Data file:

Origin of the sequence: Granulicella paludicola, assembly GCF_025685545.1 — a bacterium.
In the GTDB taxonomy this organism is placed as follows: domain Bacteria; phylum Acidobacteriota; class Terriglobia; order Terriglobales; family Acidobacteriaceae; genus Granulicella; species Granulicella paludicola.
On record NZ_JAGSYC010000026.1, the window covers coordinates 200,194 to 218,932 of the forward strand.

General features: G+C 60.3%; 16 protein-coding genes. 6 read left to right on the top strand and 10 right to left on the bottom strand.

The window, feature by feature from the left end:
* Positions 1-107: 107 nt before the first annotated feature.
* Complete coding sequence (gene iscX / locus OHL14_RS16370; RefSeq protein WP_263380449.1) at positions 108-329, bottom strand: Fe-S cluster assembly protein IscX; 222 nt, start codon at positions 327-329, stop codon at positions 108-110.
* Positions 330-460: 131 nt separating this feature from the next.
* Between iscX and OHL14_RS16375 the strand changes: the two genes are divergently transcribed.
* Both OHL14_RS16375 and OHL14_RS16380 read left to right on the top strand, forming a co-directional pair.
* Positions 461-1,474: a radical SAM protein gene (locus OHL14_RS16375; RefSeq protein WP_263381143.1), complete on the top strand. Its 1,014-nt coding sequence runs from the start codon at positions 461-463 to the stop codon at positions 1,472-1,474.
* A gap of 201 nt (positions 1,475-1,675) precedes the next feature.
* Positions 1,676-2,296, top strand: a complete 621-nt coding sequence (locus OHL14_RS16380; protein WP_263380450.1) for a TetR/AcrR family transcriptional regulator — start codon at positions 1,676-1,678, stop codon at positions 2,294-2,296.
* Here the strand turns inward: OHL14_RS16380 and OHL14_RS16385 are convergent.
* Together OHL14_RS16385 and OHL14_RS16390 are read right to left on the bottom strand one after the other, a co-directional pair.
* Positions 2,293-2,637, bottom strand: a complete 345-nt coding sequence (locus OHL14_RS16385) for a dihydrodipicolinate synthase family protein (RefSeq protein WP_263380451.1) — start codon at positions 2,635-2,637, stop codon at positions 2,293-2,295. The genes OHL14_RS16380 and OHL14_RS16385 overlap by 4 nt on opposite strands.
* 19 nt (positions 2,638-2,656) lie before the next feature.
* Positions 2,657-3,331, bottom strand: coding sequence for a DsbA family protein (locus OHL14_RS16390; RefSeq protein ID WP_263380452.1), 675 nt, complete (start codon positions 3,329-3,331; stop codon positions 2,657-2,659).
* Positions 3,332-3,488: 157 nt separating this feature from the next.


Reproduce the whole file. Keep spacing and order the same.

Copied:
Origin of the sequence: Granulicella paludicola, assembly GCF_025685545.1 — a bacterium.
In the GTDB taxonomy this organism is placed as follows: domain Bacteria; phylum Acidobacteriota; class Terriglobia; order Terriglobales; family Acidobacteriaceae; genus Granulicella; species Granulicella paludicola.
On record NZ_JAGSYC010000026.1, the window covers coordinates 200,194 to 218,932 of the forward strand.

General features: G+C 60.3%; 16 protein-coding genes. 6 read left to right on the top strand and 10 right to left on the bottom strand.

The window, feature by feature from the left end:
* Positions 1-107: 107 nt before the first annotated feature.
* Complete coding sequence (gene iscX / locus OHL14_RS16370; RefSeq protein WP_263380449.1) at positions 108-329, bottom strand: Fe-S cluster assembly protein IscX; 222 nt, start codon at positions 327-329, stop codon at positions 108-110.
* Positions 330-460: 131 nt separating this feature from the next.
* Between iscX and OHL14_RS16375 the strand changes: the two genes are divergently transcribed.
* Both OHL14_RS16375 and OHL14_RS16380 read left to right on the top strand, forming a co-directional pair.
* Positions 461-1,474: a radical SAM protein gene (locus OHL14_RS16375; RefSeq protein WP_263381143.1), complete on the top strand. Its 1,014-nt coding sequence runs from the start codon at positions 461-463 to the stop codon at positions 1,472-1,474.
* A gap of 201 nt (positions 1,475-1,675) precedes the next feature.
* Positions 1,676-2,296, top strand: a complete 621-nt coding sequence (locus OHL14_RS16380; protein WP_263380450.1) for a TetR/AcrR family transcriptional regulator — start codon at positions 1,676-1,678, stop codon at positions 2,294-2,296.
* Here the strand turns inward: OHL14_RS16380 and OHL14_RS16385 are convergent.
* Together OHL14_RS16385 and OHL14_RS16390 are read right to left on the bottom strand one after the other, a co-directional pair.
* Positions 2,293-2,637, bottom strand: a complete 345-nt coding sequence (locus OHL14_RS16385) for a dihydrodipicolinate synthase family protein (RefSeq protein WP_263380451.1) — start codon at positions 2,635-2,637, stop codon at positions 2,293-2,295. The genes OHL14_RS16380 and OHL14_RS16385 overlap by 4 nt on opposite strands.
* 19 nt (positions 2,638-2,656) lie before the next feature.
* Positions 2,657-3,331, bottom strand: coding sequence for a DsbA family protein (locus OHL14_RS16390; RefSeq protein ID WP_263380452.1), 675 nt, complete (start codon positions 3,329-3,331; stop codon positions 2,657-2,659).
* Positions 3,332-3,488: 157 nt separating this feature from the next.